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RTPI repeats calls for Green Growth Boards to enable big picture thinking for planners

The Royal Town Planning Institute (RTPI) has repeated its calls for Green Growth Boards to deliver joined-up thinking for climate action, transport, infrastructure, housing provision and nature recovery.

In its Planning for a Better Future report, published today ahead of the government’s forthcoming Planning Bill, the Institute says many of the problems associated with planning in England can be traced back to an insufficient focus on the wider area.

The report, which builds on the RTPI’s April 2020 Priorities for Planning in England report, sets out some practical proposals for change and calls on the government to recognise the important role planning has to play in building a better future post-Covid.

Head of policy at the RTPI, Richard Blyth, said: “Through planning we can create healthy and thriving communities that are more economically robust, while tackling the overarching threat of climate change. We need to be open and honest about what doesn’t work and look at new ways to create holistic visions for places that capitalise on technical innovation and takes on board  the renewed interest in local place by communities.

“For too long planning has not grappled with issues of climate, public health, skills and infrastructure head on, partly due to insufficient permission to do so from central government, but also due to insufficient wider-area institutions with which to engage. Green Growth Boards would change this.”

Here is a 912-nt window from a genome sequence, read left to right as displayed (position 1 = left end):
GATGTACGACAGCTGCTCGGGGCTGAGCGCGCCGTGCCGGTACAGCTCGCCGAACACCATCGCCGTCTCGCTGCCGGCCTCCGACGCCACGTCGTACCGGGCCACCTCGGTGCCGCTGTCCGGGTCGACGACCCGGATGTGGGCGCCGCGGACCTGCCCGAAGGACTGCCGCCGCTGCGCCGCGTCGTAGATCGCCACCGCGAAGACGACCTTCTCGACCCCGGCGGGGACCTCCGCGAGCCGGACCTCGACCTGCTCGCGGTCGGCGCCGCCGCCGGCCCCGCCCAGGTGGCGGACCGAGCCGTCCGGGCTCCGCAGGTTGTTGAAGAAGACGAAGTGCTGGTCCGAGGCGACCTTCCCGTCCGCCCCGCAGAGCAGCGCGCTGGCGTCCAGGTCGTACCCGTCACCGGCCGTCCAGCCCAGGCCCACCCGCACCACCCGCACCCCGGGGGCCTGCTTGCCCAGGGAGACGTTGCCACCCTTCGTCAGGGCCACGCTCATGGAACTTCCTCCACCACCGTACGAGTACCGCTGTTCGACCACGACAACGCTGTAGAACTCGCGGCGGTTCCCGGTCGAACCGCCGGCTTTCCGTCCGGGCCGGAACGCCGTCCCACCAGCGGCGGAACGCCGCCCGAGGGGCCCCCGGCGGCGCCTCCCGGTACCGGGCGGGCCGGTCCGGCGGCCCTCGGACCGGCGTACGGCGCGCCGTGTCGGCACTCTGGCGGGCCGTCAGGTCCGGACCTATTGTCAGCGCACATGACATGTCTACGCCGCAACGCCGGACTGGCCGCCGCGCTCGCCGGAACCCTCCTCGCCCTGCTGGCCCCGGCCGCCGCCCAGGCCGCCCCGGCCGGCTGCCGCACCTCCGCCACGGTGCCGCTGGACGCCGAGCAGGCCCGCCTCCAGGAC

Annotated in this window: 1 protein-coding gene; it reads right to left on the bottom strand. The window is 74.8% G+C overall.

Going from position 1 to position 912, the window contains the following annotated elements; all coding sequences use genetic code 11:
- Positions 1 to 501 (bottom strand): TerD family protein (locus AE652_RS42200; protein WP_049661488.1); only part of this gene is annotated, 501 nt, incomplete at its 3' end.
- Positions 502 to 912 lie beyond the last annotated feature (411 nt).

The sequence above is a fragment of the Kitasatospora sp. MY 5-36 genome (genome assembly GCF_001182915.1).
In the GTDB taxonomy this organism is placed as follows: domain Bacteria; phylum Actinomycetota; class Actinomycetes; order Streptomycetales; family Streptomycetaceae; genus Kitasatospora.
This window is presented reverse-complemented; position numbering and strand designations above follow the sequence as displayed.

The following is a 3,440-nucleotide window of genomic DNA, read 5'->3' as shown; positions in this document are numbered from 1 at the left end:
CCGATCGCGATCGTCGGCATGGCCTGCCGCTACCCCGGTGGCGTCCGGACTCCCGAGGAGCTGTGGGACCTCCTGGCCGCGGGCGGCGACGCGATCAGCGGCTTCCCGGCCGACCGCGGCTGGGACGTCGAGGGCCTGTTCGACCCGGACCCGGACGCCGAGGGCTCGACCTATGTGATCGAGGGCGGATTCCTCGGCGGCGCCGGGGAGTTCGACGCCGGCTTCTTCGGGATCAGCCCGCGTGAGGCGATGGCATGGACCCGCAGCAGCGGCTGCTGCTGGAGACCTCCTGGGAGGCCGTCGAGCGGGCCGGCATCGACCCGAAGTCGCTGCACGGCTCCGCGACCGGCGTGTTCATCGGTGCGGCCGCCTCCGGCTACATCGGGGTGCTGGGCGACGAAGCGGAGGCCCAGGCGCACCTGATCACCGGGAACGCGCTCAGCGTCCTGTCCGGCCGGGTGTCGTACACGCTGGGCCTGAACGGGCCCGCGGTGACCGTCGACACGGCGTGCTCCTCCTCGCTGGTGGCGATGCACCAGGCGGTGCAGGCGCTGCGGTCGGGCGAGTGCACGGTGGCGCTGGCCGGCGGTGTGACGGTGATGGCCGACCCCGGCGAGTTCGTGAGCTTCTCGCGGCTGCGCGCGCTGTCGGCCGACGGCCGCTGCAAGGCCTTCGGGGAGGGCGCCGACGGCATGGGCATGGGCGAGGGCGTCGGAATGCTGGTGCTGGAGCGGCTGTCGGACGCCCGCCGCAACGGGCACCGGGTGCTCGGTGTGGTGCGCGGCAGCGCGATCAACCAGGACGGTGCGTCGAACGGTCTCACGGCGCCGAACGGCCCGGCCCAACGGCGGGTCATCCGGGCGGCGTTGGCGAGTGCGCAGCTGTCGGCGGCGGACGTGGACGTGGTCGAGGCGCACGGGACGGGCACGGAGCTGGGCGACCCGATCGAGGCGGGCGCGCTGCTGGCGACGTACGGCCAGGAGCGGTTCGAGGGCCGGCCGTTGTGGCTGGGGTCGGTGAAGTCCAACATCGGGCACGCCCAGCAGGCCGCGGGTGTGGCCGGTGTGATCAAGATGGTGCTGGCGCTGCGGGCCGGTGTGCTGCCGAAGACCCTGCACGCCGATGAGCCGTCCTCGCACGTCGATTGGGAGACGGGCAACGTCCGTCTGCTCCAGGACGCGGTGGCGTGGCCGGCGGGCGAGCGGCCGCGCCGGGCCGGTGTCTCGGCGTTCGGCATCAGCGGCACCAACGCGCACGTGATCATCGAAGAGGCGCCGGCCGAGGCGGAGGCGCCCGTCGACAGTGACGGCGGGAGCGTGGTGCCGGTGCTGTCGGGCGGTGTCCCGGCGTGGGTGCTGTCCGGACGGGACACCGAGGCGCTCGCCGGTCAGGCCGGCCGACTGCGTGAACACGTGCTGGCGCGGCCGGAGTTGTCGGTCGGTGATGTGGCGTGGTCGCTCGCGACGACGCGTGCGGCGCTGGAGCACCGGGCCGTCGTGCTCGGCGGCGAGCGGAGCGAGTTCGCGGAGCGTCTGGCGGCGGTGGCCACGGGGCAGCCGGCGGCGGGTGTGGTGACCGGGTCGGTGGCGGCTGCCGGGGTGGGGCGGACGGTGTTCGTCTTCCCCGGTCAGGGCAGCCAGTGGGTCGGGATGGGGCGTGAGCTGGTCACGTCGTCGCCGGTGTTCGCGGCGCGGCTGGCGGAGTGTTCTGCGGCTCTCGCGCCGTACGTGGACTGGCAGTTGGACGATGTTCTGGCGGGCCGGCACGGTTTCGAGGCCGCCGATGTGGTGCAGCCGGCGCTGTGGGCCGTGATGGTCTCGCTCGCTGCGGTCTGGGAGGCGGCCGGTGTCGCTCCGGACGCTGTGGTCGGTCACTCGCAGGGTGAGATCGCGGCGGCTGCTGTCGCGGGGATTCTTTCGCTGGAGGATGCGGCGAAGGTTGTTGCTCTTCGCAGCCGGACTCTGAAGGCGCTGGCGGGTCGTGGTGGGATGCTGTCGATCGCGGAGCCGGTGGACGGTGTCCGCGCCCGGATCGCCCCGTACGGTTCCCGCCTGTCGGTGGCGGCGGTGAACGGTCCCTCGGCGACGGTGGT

The RTPI first called for Green Growth Boards in October 2020 in its formal consultation response to the Planning for the Future white paper.

Green Growth Boards would sit across local authority boundaries, would steer the Local Plan and ensure alignment with other key strategies including economic growth, transport, climate and health.

Today’s report also calls for proper resourcing for planning departments, following years of austerity which has seen a 42% decrease in funding, so they can return to their true purpose of ensuring affordable housing for all that is located and designed to achieve carbon neutrality and supported by upfront provision of transport, utilities and infrastructure. A greater emphasis must also be placed on the renewal, repurposing and retrofit of existing buildings, it says.

Finally, it calls for a digital engagement fund to encourage more diverse participation in the planning process and equip planning professionals with the skills and tools they need to deliver effective digital consultation.

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